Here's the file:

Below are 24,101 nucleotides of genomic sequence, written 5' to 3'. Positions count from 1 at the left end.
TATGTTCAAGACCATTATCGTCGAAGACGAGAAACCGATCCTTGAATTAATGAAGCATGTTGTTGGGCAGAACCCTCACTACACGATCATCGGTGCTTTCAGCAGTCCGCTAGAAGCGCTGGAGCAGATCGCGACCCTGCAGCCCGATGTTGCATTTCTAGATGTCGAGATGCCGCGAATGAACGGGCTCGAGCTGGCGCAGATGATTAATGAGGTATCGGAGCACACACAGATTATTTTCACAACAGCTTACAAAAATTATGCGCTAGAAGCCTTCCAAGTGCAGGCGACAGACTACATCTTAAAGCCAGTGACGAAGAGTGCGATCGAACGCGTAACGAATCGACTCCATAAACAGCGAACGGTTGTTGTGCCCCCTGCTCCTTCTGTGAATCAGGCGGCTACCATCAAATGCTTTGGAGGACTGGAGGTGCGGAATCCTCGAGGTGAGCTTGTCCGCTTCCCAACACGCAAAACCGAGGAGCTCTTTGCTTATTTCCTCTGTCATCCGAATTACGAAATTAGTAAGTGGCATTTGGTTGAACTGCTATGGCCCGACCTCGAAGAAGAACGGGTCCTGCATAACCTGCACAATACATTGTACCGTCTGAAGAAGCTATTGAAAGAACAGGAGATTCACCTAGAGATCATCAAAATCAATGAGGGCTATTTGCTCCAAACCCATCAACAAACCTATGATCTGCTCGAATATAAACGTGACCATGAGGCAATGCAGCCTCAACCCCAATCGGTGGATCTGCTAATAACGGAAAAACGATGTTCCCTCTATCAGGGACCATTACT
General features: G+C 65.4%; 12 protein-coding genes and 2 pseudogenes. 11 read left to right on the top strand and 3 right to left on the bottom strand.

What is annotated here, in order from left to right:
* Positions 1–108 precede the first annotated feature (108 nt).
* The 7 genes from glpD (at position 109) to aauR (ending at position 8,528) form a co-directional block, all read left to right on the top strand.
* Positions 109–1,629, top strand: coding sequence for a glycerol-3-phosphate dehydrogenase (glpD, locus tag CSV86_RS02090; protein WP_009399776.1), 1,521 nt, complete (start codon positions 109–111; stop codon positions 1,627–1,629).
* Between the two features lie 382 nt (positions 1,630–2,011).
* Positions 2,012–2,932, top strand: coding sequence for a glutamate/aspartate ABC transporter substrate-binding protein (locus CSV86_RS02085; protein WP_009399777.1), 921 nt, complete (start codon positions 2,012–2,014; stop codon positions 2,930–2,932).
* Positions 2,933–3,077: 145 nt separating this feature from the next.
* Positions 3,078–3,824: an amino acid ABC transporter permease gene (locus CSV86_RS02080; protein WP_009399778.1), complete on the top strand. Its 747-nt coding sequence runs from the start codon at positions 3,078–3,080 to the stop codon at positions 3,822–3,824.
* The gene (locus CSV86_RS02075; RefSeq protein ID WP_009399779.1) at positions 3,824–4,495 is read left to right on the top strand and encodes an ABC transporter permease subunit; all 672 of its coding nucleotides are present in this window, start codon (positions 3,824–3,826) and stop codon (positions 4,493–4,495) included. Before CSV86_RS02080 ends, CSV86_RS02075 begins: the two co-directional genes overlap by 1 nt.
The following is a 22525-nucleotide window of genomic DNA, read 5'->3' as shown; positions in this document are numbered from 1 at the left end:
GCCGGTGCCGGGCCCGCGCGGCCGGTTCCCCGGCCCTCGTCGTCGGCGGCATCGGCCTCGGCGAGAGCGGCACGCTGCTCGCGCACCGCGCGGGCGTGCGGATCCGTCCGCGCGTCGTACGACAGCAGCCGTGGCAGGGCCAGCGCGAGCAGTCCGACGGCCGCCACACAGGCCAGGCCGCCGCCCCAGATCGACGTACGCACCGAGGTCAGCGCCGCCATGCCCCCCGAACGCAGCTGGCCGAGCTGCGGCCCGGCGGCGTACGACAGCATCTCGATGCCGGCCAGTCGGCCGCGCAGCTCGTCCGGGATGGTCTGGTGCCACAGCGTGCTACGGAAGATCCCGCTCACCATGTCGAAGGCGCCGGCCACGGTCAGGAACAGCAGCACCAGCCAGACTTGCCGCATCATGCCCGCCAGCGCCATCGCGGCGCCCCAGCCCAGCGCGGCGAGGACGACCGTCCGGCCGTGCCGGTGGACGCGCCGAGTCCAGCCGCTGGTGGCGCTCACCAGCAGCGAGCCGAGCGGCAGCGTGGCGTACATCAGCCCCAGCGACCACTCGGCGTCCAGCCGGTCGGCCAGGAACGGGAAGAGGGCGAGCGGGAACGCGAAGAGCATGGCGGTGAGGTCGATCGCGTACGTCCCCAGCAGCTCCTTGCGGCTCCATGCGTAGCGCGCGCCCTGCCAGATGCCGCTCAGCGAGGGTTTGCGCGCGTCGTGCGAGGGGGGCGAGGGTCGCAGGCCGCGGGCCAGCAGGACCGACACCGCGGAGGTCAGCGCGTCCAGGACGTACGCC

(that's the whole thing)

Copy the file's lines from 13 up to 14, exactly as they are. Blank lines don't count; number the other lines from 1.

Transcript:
The following is a 22525-nucleotide window of genomic DNA, read 5'->3' as shown; positions in this document are numbered from 1 at the left end:
GCCGGTGCCGGGCCCGCGCGGCCGGTTCCCCGGCCCTCGTCGTCGGCGGCATCGGCCTCGGCGAGAGCGGCACGCTGCTCGCGCACCGCGCGGGCGTGCGGATCCGTCCGCGCGTCGTACGACAGCAGCCGTGGCAGGGCCAGCGCGAGCAGTCCGACGGCCGCCACACAGGCCAGGCCGCCGCCCCAGATCGACGTACGCACCGAGGTCAGCGCCGCCATGCCCCCCGAACGCAGCTGGCCGAGCTGCGGCCCGGCGGCGTACGACAGCATCTCGATGCCGGCCAGTCGGCCGCGCAGCTCGTCCGGGATGGTCTGGTGCCACAGCGTGCTACGGAAGATCCCGCTCACCATGTCGAAGGCGCCGGCCACGGTCAGGAACAGCAGCACCAGCCAGACTTGCCGCATCATGCCCGCCAGCGCCATCGCGGCGCCCCAGCCCAGCGCGGCGAGGACGACCGTCCGGCCGTGCCGGTGGACGCGCCGAGTCCAGCCGCTGGTGGCGCTCACCAGCAGCGAGCCGAGCGGCAGCGTGGCGTACATCAGCCCCAGCGACCACTCGGCGTCCAGCCGGTCGGCCAGGAACGGGAAGAGGGCGAGCGGGAACGCGAAGAGCATGGCGGTGAGGTCGATCGCGTACGTCCCCAGCAGCTCCTTGCGGCTCCATGCGTAGCGCGCGCCCTGCCAGATGCCGCTCAGCGAGGGTTTGCGCGCGTCGTGCGAGGGGGGCGAGGGTCGCAGGCCGCGGGCCAGCAGGACCGACACCGCGGAGGTCAGCGCGTCCAGGACGTACGCC